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- Journal of Psychology in Africa
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- Volume 1, Issue 2, 1989
Journal of Psychology in Africa - Volume 1, Issue 2, 1989
Volumes & issues
Volume 1, Issue 2, 1989
Author Hannes StubbeSource: Journal of Psychology in Africa 1, pp 01 –07 (1989)More Less
This paper was prompted by the 1988 celebration of a hundred years of freedom from slavery in Brazil. It looks at the attitudes of slaves and the contribution of Afrobrazilians to the country's culture and examines the opportunities available to 'free' Afrobrazilians today. The paper ends with a call for more research into the Afrobrazilian personality and situation in the context of his history.
Author Chirly dos Santos-StubbeSource: Journal of Psychology in Africa 1, pp 08 –14 (1989)More Less
This study gives a brief linguistical interpretation of the terms 'saudade' and 'banzo'. There follows a descriptionption and interpretation of the phenomenon known as 'banzo' with reference to the historical situation of African slaves in Brazil between the XVlth and XIXth centuries. Finally. a number of hypothetical interpretations are discussed for this phenomenon, which brought about the death of so many slaves in Brazil. These include psychopathological, somatological, suicidological, psycho-analytical and socio-genetic interpretations.
Effects of traditional and western patterns of child-rearing on behaviour manifestations of Nigerian childrenAuthor Esther NzewiSource: Journal of Psychology in Africa 1, pp 15 –27 (1989)More Less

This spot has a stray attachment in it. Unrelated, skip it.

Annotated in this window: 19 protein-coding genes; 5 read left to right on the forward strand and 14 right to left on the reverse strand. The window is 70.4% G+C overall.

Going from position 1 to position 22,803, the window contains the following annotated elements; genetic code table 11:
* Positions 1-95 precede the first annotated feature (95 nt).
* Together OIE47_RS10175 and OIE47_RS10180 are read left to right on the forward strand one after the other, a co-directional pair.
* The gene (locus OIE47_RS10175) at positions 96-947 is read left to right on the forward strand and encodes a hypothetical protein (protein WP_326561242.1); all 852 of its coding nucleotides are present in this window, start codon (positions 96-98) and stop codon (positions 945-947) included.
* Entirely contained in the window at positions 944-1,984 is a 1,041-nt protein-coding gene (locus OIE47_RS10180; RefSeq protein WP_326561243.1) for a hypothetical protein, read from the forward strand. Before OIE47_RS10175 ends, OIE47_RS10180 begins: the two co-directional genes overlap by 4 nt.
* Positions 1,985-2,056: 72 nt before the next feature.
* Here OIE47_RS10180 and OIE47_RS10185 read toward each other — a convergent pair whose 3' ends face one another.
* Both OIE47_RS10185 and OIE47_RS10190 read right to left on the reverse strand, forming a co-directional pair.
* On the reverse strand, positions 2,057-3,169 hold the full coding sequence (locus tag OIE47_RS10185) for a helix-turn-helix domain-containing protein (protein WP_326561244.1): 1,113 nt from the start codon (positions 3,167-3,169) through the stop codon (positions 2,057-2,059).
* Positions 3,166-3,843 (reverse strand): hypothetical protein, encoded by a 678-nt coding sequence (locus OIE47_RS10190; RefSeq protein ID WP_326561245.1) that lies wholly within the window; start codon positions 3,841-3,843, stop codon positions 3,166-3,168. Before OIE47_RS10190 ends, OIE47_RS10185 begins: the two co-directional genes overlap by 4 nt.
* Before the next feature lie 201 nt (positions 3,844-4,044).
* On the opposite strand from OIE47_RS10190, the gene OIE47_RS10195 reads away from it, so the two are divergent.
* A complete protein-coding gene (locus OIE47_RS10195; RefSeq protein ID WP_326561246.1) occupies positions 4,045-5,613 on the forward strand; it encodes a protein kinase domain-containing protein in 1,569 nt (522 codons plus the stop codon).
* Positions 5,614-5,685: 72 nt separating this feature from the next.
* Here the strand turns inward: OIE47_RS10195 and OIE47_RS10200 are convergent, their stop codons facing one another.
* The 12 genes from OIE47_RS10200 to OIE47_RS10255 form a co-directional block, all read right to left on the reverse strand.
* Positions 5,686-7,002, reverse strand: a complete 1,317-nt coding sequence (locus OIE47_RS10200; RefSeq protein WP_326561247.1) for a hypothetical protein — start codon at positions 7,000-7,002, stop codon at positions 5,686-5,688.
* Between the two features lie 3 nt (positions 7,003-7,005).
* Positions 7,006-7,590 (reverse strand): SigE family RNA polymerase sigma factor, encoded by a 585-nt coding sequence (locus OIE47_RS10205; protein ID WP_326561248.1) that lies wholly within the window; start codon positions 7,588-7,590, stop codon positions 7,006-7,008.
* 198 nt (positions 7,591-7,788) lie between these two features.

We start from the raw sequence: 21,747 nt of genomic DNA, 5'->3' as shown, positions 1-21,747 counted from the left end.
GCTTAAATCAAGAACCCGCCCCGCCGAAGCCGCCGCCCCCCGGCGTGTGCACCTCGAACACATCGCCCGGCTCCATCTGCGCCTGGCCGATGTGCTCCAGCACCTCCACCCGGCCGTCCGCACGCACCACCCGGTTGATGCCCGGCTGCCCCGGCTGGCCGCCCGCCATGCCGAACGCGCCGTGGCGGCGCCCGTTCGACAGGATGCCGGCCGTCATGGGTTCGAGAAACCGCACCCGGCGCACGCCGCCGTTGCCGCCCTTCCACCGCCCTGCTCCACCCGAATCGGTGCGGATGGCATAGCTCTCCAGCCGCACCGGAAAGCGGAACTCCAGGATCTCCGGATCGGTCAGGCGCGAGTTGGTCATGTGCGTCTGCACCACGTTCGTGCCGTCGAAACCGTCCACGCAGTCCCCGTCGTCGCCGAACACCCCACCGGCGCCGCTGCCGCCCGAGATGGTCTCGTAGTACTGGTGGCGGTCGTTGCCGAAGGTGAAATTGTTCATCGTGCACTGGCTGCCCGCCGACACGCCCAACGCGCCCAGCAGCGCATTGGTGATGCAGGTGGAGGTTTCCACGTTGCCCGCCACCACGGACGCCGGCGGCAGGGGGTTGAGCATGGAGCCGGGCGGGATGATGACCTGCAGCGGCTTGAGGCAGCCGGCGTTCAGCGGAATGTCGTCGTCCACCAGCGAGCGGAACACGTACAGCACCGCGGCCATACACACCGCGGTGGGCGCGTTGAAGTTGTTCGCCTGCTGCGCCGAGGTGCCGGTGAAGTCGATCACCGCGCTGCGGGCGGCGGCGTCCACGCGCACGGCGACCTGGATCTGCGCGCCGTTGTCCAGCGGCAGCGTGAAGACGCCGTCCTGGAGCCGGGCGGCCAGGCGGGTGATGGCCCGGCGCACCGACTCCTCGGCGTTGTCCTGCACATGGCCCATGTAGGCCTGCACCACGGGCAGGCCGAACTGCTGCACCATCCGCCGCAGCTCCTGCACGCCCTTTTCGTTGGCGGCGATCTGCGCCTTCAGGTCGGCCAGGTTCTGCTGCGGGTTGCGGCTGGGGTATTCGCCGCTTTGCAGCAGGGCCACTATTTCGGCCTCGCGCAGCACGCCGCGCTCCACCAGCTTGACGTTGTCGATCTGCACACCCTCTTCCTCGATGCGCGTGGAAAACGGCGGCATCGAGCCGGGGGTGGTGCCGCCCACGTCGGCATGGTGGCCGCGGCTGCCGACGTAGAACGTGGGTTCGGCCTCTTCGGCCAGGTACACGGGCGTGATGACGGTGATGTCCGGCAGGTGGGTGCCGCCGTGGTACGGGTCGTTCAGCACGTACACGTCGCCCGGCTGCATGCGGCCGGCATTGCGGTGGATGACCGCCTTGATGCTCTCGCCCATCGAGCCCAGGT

The present study attempts to determine (I) whether there are differences among nursery school children in Nigeria which could be attributed to their mode of child-rearing experiences and (2) whether there are differences in levels of impulsivity, and reactions to distracting and frustrating situations. Three forms of child-rearing practices are used in the study - traditional, Western and a combination of both Western and traditional. The sample consists of 444 boys and girls in four nursery schools in Nigeria. The results indicate that there are significant differences among these children in the two major areas investigated. The teachers attributed traits of aggression and self-assertiveness to the traditional children while the children whose mothers reported using Western methods of child-rearing are descriptionbed as dependent, immature, cowardly, complaining and self-pitying. The teachers descriptionbe the third group (traditional/western) more positively. In their response to frustrating situations, the traditional group, the ""western"" group and the ""western/traditional"" group are impulsive, rigid and flexible respectively. It is concluded that the Nigerian mother should strive to retain those positive aspects of the traditional child rearing methods while assimilating positive new modes and modifying the less desirable traditional ones to produce individuals who are neither alienated from their roots nor subjected to undue psychological stress due to acculturation but who is well able to adapt to the dynamic Nigerian socio-cultural environment.